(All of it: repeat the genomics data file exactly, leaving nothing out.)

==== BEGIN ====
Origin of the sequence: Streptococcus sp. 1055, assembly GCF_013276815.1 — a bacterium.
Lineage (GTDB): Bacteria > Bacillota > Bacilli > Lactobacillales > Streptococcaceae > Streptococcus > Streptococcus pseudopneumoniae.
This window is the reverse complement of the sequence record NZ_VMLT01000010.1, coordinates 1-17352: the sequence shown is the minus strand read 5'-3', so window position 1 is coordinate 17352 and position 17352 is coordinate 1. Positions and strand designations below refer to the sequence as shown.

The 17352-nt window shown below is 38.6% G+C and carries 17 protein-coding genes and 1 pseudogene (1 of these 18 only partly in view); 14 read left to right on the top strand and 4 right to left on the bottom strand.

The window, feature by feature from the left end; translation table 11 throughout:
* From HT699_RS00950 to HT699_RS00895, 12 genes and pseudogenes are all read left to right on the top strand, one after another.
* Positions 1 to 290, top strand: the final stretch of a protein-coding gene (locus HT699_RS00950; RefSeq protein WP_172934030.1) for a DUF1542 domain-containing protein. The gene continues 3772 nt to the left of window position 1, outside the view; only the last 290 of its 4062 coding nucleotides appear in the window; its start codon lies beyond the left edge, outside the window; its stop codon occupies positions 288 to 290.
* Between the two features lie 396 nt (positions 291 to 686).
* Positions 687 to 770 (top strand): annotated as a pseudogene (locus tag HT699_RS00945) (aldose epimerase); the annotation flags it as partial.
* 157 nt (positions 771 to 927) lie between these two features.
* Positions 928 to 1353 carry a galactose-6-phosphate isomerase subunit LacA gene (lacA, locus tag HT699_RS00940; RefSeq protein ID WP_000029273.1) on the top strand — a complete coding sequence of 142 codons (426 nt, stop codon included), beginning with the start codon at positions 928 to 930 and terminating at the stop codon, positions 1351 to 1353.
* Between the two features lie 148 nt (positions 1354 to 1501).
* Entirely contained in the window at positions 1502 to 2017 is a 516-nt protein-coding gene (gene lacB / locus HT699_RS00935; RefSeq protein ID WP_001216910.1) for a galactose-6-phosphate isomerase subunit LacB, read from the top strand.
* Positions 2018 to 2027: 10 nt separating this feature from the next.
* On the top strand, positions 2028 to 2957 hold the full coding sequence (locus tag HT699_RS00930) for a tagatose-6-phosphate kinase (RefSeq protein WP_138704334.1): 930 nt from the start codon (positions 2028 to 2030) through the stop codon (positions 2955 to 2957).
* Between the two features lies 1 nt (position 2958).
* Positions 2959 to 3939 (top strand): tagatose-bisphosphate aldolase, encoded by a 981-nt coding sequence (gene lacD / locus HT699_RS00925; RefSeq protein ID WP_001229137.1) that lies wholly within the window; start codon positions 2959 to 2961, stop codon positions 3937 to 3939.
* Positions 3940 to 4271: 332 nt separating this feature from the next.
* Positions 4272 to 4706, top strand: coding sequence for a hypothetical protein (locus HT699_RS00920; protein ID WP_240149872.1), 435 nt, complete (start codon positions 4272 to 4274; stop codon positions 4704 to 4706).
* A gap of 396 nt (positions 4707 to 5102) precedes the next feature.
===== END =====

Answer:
Origin of the sequence: Streptococcus sp. 1055, assembly GCF_013276815.1 — a bacterium.
Lineage (GTDB): Bacteria > Bacillota > Bacilli > Lactobacillales > Streptococcaceae > Streptococcus > Streptococcus pseudopneumoniae.
This window is the reverse complement of the sequence record NZ_VMLT01000010.1, coordinates 1-17352: the sequence shown is the minus strand read 5'-3', so window position 1 is coordinate 17352 and position 17352 is coordinate 1. Positions and strand designations below refer to the sequence as shown.

The 17352-nt window shown below is 38.6% G+C and carries 17 protein-coding genes and 1 pseudogene (1 of these 18 only partly in view); 14 read left to right on the top strand and 4 right to left on the bottom strand.

The window, feature by feature from the left end; translation table 11 throughout:
* From HT699_RS00950 to HT699_RS00895, 12 genes and pseudogenes are all read left to right on the top strand, one after another.
* Positions 1 to 290, top strand: the final stretch of a protein-coding gene (locus HT699_RS00950; RefSeq protein WP_172934030.1) for a DUF1542 domain-containing protein. The gene continues 3772 nt to the left of window position 1, outside the view; only the last 290 of its 4062 coding nucleotides appear in the window; its start codon lies beyond the left edge, outside the window; its stop codon occupies positions 288 to 290.
* Between the two features lie 396 nt (positions 291 to 686).
* Positions 687 to 770 (top strand): annotated as a pseudogene (locus tag HT699_RS00945) (aldose epimerase); the annotation flags it as partial.
* 157 nt (positions 771 to 927) lie between these two features.
* Positions 928 to 1353 carry a galactose-6-phosphate isomerase subunit LacA gene (lacA, locus tag HT699_RS00940; RefSeq protein ID WP_000029273.1) on the top strand — a complete coding sequence of 142 codons (426 nt, stop codon included), beginning with the start codon at positions 928 to 930 and terminating at the stop codon, positions 1351 to 1353.
* Between the two features lie 148 nt (positions 1354 to 1501).
* Entirely contained in the window at positions 1502 to 2017 is a 516-nt protein-coding gene (gene lacB / locus HT699_RS00935; RefSeq protein ID WP_001216910.1) for a galactose-6-phosphate isomerase subunit LacB, read from the top strand.
* Positions 2018 to 2027: 10 nt separating this feature from the next.
* On the top strand, positions 2028 to 2957 hold the full coding sequence (locus tag HT699_RS00930) for a tagatose-6-phosphate kinase (RefSeq protein WP_138704334.1): 930 nt from the start codon (positions 2028 to 2030) through the stop codon (positions 2955 to 2957).
* Between the two features lies 1 nt (position 2958).
* Positions 2959 to 3939 (top strand): tagatose-bisphosphate aldolase, encoded by a 981-nt coding sequence (gene lacD / locus HT699_RS00925; RefSeq protein ID WP_001229137.1) that lies wholly within the window; start codon positions 2959 to 2961, stop codon positions 3937 to 3939.
* Positions 3940 to 4271: 332 nt separating this feature from the next.
* Positions 4272 to 4706, top strand: coding sequence for a hypothetical protein (locus HT699_RS00920; protein ID WP_240149872.1), 435 nt, complete (start codon positions 4272 to 4274; stop codon positions 4704 to 4706).
* A gap of 396 nt (positions 4707 to 5102) precedes the next feature.